A huge and influential hit when it appeared, the show prompted L. Frank Baum to write sequels to his novel. It provided Dorothy with the surname Gale, the Tin Woodman with his original name Nick Chopper, and Oz with a former king named Pastoria. For fans of the MGM movie, the snowstorm that saves Dorothy and the Cowardly Lion from the poppies was borrowed directly from this show. But hardly anyone remembers the show itself.
As organized by Doug Reside, Digital Curator at the NYPL’s Library for the Performing Arts, the website offers four essays on the show:
- Reside with an overview and a downloadable script of the show, based on what was deposited with the Library of Congress for copyright. Shows of the time evolved greatly over their run, so this was probably not what most of the audience enjoyed.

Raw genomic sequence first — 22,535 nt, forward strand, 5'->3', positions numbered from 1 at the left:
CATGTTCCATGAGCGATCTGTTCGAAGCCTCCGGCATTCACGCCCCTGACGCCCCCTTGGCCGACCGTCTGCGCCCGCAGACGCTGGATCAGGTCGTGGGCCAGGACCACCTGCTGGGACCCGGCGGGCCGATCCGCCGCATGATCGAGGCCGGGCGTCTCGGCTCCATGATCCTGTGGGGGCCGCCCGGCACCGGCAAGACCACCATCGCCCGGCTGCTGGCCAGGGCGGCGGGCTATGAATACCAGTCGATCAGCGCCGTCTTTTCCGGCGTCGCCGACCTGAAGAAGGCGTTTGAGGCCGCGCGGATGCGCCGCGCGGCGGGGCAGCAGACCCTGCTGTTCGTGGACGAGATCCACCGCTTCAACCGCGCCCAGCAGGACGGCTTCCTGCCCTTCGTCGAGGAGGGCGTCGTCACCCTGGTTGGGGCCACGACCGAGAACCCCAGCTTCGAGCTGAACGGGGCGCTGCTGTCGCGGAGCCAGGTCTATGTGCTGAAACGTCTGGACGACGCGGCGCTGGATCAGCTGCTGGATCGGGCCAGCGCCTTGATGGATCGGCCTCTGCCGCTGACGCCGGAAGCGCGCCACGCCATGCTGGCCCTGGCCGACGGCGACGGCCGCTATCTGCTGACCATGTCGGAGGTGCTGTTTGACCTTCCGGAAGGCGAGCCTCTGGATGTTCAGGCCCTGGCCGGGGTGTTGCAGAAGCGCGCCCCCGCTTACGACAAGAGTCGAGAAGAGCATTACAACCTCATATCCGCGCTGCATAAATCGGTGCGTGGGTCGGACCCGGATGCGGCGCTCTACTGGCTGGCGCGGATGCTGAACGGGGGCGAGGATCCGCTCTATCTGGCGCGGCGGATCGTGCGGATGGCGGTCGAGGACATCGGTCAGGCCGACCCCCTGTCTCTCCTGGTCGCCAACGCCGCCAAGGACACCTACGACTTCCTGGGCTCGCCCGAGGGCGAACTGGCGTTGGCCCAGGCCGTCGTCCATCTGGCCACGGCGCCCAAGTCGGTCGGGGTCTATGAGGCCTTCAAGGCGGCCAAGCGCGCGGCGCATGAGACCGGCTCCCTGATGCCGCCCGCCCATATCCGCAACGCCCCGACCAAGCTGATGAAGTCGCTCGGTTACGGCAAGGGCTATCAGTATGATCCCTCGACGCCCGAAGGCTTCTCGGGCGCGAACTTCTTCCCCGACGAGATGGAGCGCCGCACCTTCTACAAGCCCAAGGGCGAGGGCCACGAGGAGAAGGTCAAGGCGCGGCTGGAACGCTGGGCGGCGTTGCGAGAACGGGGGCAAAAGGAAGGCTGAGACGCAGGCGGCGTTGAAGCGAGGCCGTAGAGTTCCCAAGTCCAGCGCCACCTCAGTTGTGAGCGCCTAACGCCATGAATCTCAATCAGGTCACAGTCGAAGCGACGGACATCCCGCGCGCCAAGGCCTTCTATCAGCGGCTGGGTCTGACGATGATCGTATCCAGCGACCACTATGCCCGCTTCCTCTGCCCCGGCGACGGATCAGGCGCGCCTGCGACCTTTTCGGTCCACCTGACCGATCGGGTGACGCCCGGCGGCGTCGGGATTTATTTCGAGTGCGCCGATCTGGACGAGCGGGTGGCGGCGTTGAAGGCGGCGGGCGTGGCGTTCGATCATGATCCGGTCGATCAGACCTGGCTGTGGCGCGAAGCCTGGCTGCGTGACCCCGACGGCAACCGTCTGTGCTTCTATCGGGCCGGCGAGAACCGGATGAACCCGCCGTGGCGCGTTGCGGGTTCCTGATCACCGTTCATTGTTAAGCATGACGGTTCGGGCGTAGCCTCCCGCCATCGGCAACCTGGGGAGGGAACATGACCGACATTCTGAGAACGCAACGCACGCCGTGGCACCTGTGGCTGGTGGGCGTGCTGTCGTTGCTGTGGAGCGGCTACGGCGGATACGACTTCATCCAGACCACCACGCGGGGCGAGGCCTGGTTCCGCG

- David Maxine, proprietor of Hungry Tiger Press and producer of a CD of the show’s music, on how it evolved under many hands.
- Reside on Baum’s attempts at follow-up hits, including an adaptation of Ozma of Oz that eventually came to the stage as The Tik-Tok Man of Oz, and thence inspired the novel Tik-Tok of Oz. Once again, there’s a script to download, this time the libretto from an early draft of that show in the NYPL’s collection.
- Prof. William Everett on how The Wizard of Oz pushed along the career of Victor Herbert, whose Babes in Toyland was the next fantasy extravaganza to open in Chicago, and is much better remembered.